Major construction project on horizon at Texas A&M

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Administrators at Texas A&M University College of Veterinary Medicine & Biomedical Sciences are looking forward to a multimillion-dollar renovation and expansion project in the coming years.

The $120 million capital project will add a veterinary education building and an extension to the small animal hospital. It will be one of the largest construction projects in the history of the university, according to a Texas A&M press release.

Artist rendering of new building
(Courtesy of Texas A&M CVM&BS)

The new building will house classroom and teaching laboratory space that will enhance the learning environment for students. Some of the additions possible for the new classrooms include simulation laboratories and distance technology.

“The new facility represents a tremendous opportunity to bring the latest in teaching technology to the (veterinary college) and to Texas A&M University,” said Dean Eleanor M. Green in the release.

The extension to the small animal hospital will better accommodate veterinary students and allow for enhanced patient care, she added.

Site visits from the AVMA Council on Education and Texas A&M administrators noted the need for improvements in the college’s teaching facilities, especially to keep pace with the “dynamic growth” in the veterinary profession, according to the release.

Plans were approved Feb. 3 by the Texas A&M University System Board of Regents. Money for the project will come entirely from the Permanent University Fund, which was established in the Texas Constitution of 1876 as a public endowment contributing to the support of the institutions of the Texas A&M and University of Texas systems.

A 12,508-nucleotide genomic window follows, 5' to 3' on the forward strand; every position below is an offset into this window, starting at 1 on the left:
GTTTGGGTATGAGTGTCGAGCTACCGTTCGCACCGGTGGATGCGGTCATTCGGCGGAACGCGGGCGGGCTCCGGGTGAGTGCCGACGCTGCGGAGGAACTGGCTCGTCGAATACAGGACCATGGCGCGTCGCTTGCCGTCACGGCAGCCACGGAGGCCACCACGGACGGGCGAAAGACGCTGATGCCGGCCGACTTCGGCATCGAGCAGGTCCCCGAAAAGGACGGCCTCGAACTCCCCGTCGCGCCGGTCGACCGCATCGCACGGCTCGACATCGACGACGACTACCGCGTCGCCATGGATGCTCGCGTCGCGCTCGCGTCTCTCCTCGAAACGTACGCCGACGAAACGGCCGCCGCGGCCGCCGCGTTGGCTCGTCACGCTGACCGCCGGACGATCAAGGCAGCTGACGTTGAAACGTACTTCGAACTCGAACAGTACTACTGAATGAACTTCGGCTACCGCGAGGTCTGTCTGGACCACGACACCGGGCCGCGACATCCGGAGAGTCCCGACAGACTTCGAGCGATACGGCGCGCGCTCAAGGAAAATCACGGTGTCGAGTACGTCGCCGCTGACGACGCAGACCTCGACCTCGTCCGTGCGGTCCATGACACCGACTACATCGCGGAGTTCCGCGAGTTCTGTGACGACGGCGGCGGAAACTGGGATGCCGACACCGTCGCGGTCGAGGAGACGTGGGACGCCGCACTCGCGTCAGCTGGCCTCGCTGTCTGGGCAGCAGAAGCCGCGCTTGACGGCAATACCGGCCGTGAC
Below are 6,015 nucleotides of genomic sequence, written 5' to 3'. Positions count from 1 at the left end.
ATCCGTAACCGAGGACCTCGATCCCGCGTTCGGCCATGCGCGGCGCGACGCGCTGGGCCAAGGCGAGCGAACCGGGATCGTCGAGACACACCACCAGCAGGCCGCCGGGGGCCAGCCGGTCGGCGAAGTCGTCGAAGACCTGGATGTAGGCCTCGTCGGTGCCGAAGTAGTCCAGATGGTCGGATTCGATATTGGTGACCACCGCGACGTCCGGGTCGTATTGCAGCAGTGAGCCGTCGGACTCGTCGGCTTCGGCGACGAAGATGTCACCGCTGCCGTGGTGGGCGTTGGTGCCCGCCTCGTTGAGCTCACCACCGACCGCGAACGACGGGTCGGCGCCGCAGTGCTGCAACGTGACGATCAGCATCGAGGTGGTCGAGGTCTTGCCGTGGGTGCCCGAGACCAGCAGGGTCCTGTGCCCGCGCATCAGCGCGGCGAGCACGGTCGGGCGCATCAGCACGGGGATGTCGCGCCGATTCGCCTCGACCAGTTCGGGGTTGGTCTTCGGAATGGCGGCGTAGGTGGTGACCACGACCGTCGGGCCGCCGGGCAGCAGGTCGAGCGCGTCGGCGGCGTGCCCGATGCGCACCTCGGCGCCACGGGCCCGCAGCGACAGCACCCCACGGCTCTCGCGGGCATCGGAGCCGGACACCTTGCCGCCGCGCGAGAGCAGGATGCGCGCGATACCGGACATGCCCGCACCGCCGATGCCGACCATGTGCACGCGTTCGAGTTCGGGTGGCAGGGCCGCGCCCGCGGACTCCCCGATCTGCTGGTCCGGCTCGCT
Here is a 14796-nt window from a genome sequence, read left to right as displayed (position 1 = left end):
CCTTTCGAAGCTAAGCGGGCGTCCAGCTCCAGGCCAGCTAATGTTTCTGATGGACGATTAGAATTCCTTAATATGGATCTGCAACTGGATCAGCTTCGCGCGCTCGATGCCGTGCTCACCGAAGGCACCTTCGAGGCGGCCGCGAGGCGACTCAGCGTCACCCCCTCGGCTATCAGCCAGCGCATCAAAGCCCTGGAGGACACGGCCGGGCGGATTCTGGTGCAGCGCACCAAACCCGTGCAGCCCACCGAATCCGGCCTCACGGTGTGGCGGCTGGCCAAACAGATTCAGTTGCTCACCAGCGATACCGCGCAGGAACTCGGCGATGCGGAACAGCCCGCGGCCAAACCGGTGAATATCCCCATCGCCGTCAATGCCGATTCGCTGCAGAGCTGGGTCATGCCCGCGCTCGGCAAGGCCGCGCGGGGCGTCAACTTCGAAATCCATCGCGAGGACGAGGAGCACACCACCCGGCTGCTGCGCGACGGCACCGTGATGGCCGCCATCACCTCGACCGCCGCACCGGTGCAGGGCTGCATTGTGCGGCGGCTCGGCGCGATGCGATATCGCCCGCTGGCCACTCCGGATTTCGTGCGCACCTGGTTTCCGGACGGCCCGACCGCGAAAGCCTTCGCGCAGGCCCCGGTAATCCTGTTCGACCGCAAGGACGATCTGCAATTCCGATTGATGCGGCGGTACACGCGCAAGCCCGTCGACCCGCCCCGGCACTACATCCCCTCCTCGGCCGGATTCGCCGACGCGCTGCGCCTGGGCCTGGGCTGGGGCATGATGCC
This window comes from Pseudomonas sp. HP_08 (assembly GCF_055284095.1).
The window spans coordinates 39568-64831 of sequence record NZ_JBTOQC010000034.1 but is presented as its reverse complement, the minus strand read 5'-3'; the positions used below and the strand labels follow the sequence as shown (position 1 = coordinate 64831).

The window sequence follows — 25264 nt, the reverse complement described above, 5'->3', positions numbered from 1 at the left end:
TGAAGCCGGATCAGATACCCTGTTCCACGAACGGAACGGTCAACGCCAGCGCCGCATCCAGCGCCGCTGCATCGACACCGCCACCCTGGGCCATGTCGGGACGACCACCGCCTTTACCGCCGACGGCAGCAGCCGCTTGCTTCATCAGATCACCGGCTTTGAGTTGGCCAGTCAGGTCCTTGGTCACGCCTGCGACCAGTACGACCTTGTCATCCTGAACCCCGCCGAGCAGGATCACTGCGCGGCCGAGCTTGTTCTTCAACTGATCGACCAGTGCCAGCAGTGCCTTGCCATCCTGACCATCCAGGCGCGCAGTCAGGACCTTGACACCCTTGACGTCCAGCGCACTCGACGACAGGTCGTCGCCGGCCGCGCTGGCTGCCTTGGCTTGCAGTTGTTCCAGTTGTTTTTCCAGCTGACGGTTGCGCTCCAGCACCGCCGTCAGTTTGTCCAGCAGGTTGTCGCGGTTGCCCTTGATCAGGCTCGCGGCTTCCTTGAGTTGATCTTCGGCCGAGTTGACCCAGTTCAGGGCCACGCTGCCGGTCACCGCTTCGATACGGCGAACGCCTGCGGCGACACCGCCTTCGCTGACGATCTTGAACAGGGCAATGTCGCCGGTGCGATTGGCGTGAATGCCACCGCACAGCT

With the facilities added to the capital plan, the veterinary college’s administrative team is in the midst of the planning and design process. Dean Green said in a March 19 blog post that relocating the Schubot Center for Exotic Bird Health will be the first step in the construction phase. Plans have been submitted to the university’s Council on the Built Environment to relocate the aviary.

And although a completion date has yet to be established, “In 2016, we will be celebrating our 100th anniversary. It would be outstanding if we were able to step into our new facilities as we step into a new century,” Dean Green said.

That is also the year the veterinary college is slated for its next COE site visit.